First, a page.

Gators & Freighters
LMRD No 209
Baton Rouge to the Gulf of Mexico
~~~~~~~~~~~~~~~~~~~~~~~For the completion of the www.rivergator.org 1 million words describing the Middle & Lower Mississippi River for paddlers and others.
~~~~~~~~~~~~~~~~~~~~~~~(Mark River Reporting)
Day 1- Glass Beach to Manchac Point-15 miles
The expedition crew wakes with great spirit and energy, finally getting the chance to start our journey. After many weeks of planning and packing, the time has come to get to the river. A morning breakfast of bacon, grits, granola, grapes, and strawberries points us in the right direction, as we meet and greet the rest of the team.
We gather to watch a orientational video from the LEAN team, Michael and Paul Orr, to familiarize us to the region and explain its complex checks and balances. Afterwards, writer Mary Ann Steinberg, explained to me the difference between Creole and Cajun, and turned me on to some books to read. The last minute pack followed, as we got closer to heading for the Mississippi River.
We head to Glass Beach to launch. On the ride over, I pictured 200 industrial refineries within 85 miles. I think about my Mother, Iveara Peoples who died of cancer, and now I'm going through " Cancer Alley". I imagine a dense, dark cloud hovering over the river, with pollutants and carcinogens painting the scenery bleak-a human wasteland. As we get closer, I look around at my team, slowly changing my perspective, knowing we are in this together, and we have to complete a five year project- the Rivergator.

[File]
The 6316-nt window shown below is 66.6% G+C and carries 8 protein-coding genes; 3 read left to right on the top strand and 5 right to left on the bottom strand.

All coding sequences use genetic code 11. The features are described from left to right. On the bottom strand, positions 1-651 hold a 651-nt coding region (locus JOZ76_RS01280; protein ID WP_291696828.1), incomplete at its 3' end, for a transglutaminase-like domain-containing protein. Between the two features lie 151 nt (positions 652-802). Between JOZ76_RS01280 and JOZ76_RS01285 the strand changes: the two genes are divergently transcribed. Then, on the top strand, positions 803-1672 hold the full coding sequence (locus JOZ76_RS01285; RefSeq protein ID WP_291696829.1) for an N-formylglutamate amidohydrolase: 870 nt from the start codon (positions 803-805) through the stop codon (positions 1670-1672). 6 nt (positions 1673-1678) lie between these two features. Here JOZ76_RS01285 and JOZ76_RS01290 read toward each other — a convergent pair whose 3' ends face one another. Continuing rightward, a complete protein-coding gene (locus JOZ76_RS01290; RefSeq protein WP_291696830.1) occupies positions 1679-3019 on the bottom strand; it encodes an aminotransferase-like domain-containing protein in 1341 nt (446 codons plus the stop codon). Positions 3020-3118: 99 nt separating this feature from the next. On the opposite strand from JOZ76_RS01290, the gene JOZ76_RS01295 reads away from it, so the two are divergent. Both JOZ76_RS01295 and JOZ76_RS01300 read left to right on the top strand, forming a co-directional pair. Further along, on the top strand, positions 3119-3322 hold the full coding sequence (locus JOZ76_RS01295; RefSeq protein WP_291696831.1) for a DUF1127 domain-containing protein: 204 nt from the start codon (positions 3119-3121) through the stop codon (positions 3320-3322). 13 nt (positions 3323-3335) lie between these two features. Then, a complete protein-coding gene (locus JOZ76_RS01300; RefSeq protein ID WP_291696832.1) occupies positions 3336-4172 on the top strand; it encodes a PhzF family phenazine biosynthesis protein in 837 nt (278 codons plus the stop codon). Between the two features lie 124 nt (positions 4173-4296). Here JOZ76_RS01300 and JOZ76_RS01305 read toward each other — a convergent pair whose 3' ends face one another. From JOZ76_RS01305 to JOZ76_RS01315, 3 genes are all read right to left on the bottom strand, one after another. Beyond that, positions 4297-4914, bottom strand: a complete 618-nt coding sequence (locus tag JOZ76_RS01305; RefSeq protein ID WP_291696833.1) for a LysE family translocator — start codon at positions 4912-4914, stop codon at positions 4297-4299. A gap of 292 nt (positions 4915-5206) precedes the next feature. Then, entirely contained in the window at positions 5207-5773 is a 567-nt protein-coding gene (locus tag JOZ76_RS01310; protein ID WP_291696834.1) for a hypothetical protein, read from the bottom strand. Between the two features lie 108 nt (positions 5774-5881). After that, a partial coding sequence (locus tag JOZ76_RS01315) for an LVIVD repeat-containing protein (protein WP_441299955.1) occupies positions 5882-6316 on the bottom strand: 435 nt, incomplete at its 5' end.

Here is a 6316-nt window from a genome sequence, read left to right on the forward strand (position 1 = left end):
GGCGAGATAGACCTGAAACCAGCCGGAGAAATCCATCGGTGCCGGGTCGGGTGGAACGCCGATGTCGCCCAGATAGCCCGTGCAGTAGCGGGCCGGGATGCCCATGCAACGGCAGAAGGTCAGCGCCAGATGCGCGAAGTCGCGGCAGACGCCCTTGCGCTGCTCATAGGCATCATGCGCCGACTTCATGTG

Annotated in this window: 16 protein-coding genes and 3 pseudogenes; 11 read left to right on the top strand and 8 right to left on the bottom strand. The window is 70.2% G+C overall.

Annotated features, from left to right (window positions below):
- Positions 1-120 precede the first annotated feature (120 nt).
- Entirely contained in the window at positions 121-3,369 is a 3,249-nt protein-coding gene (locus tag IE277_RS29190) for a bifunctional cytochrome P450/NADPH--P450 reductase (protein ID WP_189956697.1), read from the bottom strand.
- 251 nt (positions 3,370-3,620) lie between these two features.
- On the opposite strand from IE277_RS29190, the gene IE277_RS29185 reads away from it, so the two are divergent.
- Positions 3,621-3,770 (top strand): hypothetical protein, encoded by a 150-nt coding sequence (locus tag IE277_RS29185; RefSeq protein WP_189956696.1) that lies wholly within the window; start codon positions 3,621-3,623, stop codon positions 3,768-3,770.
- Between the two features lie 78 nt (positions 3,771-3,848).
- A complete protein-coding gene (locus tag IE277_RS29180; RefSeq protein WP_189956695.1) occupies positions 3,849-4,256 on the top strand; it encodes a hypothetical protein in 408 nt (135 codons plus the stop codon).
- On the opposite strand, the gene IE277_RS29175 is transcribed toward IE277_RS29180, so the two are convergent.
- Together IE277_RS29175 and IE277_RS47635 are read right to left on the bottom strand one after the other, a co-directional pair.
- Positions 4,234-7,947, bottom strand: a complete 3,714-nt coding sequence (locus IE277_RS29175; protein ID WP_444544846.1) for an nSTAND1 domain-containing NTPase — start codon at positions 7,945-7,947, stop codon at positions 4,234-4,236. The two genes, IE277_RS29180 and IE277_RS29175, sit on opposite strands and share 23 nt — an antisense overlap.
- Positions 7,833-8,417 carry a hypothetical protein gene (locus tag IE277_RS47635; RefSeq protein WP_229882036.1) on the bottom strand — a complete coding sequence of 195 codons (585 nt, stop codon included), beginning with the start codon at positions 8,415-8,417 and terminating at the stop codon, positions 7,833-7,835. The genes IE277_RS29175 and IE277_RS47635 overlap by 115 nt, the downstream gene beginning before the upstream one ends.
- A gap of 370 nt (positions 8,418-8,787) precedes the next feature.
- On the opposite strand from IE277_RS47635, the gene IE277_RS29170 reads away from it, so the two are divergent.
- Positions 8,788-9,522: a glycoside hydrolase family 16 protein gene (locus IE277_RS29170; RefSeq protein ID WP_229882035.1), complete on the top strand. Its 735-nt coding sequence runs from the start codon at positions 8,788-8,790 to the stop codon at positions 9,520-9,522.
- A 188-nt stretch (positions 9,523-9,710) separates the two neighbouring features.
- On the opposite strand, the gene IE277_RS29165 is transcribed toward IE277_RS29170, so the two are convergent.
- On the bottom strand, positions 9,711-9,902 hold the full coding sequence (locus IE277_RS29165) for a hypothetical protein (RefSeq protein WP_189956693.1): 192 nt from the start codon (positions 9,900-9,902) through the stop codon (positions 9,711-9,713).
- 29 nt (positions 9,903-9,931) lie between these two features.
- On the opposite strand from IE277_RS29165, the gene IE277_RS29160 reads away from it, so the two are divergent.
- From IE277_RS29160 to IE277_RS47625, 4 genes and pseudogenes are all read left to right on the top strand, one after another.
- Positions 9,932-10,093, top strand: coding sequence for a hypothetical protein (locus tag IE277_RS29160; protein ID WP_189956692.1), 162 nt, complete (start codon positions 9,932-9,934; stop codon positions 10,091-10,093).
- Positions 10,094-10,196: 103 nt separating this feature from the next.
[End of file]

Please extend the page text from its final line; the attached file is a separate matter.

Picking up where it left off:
We arrive at the boat ramp, as love ones, media, and our ground crew showed moral support. The day is bright and beautiful, as we paddle across to the west bank. Fours bald eagles glide above us giving me goose bumps. A gorgeous bluff of sand, just pass the Intercostal Waterway, lined with willows, sycamores, and cottonwood trees, is where we stopped for lunch. The sand showed evidence of beavers dragging saplings to their lodge. My view of this stretch of river is changing rapidly. Even though filled with industries and refineries, it's still the beautiful Mississippi River.
We continue downstream towards Red Eye Crossing, as the incredible LSU Tiger Stadium, sits on the east bank. I smile brightly, always seeing the stadium on television, and now seeing it from the river. Large ocean liners breeze pass us creating a modest wake. I 'm surprised, thinking their wakes would surpass those of the towboats. Cliff swallows skim the surface of the river, harvesting small fish confused in the surf. My day gets better, as three more bald eagles meet us at Missouri Bend, while a flock of pelicans soar high in formation. I take this time to think about my friends and family in Missouri. A large dredging operation was in progress at Sardine Crossing, as we see Manchac Bend in the distant. A large bluff on sand greets us at Manchac Point and we stop for camp.
All the studying, and literature I've read about this section of the Mississippi River gave me a grim feeling, but the incredible sunset slowly changed the images created in my mind. Mark River
For photos and more reading, go to www.rivergator.org
A service of the Lower Mississippi River Foundation